Bob Fox’s latest album “Dreams Never Leave You” is like an old friend. “The Road to the North” welcomes you in and leads very nicely into “The White Cockade”. The album is very well constructed and every track seems to fit well with the next, like Ewan MacColl’s “Champion at Keeping them Rolling” which features some marvelous flute playing by Norman Holmes. The two songs that follow are about the river Tyne in Newcastle, UK: the first, a love song, and the second, Jimmy Nail’s “Big River”. Bob also covers Jez Lowe’s touching tale “Greek Lightning”, about a dream that lets you down which features some inspired fiddle playing by Ric Sanders. Another highlight is Ralph McTell’s “From Claire to Here”, a simply beautiful version. Bob offers some great tips on the fairer sex in “Take Her in Your Arms” and the last track “The Galway Shawl” completes this collection of carefully chosen tracks. The Folkmaster – 17-May-2001 Continue reading Bob Fox – Dreams Never Leave You
Starting the album with Alan Reid’s interpretation of the traditional song ‘The Devil’s Courtship’ he is joined by the rather wonderful voice of Karine Polwart (now a full-time member of the band). In fact Karine comes into her own particularly on the track ‘The Banks Of Red Roses’ which wouldn’t sound out-of-place on an album by Kate Rusby. Being arranged in part by John McCuske(Kate’s other half) I suppose that isn’t surprising.
As regular supporters of the band will be aware, Mike Katz has contributed much with his skill as not only a fine writer of tunes but for his dynamic piping which features throughout the album. Although he will be sadly missed the recent passing of Davy Steele unfolds another chapter in the band’s history and there could be no finer compliment to his memory.
The band have always been able to re-invent themselves and on this album the title of the last track ‘Start It All Over Again’ couldn’t be more apt.
Original Posting date -17-May-2001
Reviewers Name – Pete Fyfe
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Wow! The word ‘programming’ gives it away, this is a spectacular mix of trad and world music with a thumping techno back-beat. Celtarabia are: Quentin Budworth – Hurdy-gurdy, shawm, bag-pipes, low whistle and programming. Amanda Lowe- Vocals, harp, hammer dulcimer, and programming. Celtarabia play high energy world fusion music, a dynamic and complex clash of east meets west, analogue and digital, ancient and modern, in yer face yet subtle. The album features stonking instrumental tracks that force you to get up and dance, and stunning, hypnotic vocals that enchant.
This is the sort of music that will still be ringing in your head at three in the morning after a heady night of stimulants, tribal dancing, sweaty passion and a kebab.
The folkmaster 17-May-2001
Artist web site http://celtarabia.com/
This album bays loudly and stampedes the listener with a sound that has been created by the fusion of a classic Rock technique thrust into a delicate layer of traditional folk. Liz Prendergast’s vibrant electric fiddle and gritty vocal control works beautifully on tracks like “Rabbit in the Headlights” and “Dragons, Milk and Coal”. Nic Waulker hammers out the funky drum parts, Rob Khoo keeps it all pinned together with his thumping bass line, while Martyn Standing’s provides trail blazing guitar antics in “Liberty”. Another gem from the album is “Barbara Allen” a high-energy tale of treachery and love with foot stomping fiddle and guitar parts. Continue reading Bluehorses – Dragons Milk and Coal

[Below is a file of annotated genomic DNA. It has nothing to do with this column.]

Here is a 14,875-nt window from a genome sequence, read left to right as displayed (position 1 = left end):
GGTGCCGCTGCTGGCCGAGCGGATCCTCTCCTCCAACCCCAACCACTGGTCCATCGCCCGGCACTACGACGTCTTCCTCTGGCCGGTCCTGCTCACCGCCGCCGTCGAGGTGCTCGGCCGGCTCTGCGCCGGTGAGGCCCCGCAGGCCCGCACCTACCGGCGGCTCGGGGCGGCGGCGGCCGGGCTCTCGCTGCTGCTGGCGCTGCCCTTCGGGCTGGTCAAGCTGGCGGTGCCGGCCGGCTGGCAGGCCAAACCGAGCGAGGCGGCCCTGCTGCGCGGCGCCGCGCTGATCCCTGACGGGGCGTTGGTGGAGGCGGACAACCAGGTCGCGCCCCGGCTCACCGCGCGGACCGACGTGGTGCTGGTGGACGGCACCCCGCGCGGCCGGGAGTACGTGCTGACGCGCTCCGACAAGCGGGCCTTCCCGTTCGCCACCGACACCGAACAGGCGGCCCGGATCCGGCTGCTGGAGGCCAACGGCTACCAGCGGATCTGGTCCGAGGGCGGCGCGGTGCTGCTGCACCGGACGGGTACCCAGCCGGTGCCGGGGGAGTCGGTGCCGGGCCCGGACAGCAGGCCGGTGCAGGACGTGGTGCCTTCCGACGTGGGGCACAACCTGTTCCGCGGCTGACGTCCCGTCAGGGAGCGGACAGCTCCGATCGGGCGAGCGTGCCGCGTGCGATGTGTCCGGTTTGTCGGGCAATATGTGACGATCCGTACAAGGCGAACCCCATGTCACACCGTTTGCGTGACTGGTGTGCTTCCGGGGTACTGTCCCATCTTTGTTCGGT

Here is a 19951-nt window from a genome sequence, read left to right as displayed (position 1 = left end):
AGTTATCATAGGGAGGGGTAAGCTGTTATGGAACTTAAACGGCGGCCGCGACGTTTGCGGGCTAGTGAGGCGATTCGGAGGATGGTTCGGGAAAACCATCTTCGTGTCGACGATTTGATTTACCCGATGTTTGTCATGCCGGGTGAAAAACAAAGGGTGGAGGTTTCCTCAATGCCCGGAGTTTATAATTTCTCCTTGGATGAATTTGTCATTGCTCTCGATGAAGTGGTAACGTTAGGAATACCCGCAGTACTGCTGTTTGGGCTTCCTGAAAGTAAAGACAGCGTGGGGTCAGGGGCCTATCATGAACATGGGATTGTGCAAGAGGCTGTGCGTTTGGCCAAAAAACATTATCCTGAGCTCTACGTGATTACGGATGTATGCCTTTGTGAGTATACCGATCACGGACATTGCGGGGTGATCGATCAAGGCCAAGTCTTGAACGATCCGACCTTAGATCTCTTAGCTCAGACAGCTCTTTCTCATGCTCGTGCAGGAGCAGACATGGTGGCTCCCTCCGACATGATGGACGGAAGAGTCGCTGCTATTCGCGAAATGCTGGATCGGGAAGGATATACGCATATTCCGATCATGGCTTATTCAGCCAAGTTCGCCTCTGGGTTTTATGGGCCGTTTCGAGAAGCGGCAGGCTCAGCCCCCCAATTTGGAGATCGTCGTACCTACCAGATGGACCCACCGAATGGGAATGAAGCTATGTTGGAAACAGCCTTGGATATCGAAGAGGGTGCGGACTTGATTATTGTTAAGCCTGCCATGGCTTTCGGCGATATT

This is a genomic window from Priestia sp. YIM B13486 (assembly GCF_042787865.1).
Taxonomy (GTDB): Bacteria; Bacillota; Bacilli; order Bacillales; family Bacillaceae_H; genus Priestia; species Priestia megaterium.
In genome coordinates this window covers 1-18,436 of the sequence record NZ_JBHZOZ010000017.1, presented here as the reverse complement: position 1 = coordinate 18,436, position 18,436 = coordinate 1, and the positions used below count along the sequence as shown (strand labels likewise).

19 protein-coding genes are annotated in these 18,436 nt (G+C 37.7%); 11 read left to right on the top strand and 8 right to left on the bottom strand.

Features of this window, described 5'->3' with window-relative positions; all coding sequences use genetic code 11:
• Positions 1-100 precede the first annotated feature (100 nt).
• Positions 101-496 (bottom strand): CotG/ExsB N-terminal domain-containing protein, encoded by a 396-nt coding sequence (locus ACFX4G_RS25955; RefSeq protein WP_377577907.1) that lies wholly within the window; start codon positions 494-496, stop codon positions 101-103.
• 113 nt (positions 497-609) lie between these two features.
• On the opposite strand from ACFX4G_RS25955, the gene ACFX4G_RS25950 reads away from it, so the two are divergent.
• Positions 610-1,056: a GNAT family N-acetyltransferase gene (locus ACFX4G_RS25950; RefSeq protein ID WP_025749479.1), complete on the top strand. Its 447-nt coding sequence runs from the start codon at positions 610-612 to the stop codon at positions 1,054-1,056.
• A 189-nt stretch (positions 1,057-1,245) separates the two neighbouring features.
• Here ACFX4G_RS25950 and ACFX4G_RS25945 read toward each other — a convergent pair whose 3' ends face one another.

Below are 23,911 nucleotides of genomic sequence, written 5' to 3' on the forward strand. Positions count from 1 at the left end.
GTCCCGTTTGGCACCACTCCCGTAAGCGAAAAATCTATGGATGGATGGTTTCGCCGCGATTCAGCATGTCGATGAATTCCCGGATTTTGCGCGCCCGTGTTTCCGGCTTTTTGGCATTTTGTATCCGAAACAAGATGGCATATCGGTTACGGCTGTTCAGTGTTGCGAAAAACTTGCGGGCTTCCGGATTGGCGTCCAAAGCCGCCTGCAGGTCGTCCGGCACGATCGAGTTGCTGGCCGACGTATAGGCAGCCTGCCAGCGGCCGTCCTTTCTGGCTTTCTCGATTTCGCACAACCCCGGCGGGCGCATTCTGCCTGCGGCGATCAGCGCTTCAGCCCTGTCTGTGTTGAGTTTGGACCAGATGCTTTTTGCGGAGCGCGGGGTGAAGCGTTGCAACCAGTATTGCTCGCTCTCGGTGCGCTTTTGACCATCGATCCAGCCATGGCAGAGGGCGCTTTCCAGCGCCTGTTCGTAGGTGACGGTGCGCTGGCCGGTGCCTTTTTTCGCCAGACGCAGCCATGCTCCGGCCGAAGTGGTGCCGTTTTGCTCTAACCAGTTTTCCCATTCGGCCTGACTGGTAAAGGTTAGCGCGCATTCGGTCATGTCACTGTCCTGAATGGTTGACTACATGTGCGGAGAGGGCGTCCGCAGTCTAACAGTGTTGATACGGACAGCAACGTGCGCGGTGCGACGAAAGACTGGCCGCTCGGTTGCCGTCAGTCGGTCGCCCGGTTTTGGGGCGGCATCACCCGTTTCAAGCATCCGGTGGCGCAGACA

Original folking posting date – 17-May-2001
When Apollo Mission Astronaut Neil Armstrong first walked on the moon, he not only gave his famous “one small step for man, one giant leap for mankind” statement but followed it by several remarks, whilst communicating between him, the other astronauts and Mission Control. Just before he re-entered the lander, however, he made the enigmatic remark “Good luck, Mr. Gorsky.”
Many people at NASA thought it was a casual remark concerning some rival Soviet Cosmonaut. However, upon checking, there was no Gorsky in either the Russian or American space programs. Over the years many people questioned Armstrong as to what the “Good luck, Mr. Gorsky” statement meant, but Armstrong always just smiled. Continue reading Shave the Monkey – Good Luck Mr Gorsky
Not exactly an hour but who’s counting? Bearing in mind the current debate on the nature of Englishness, this is a timely and welcome re-issue of the 1986 vinyl album that followed up Ashley’s successful show, “An Evening with Cecil Sharp and Ashley Hutchings”.
Part entertainment and part documentary, it is a celebration of the work of Cecil Sharp and an intriguing insight into one of the most influential characters of the folk revival.
There is a great deal of fascination in hearing some of the early cylinder recordings featured here and the whole album should be regarded as essential listening for any one who has an interest in the folk tradition and its development.
Throw in some terrific playing from Richard Thompson, Martin Carthy and Dave Whetstone and you have a CD that’s well worth the price. It fits easily as part of series that includes “Rattlebone and Ploughjack”, “The Complete Dancing Master” and “A Word In Your Ear”.
Review courtesy of Folk on Tap
Originally posted on folking – 17-May-2001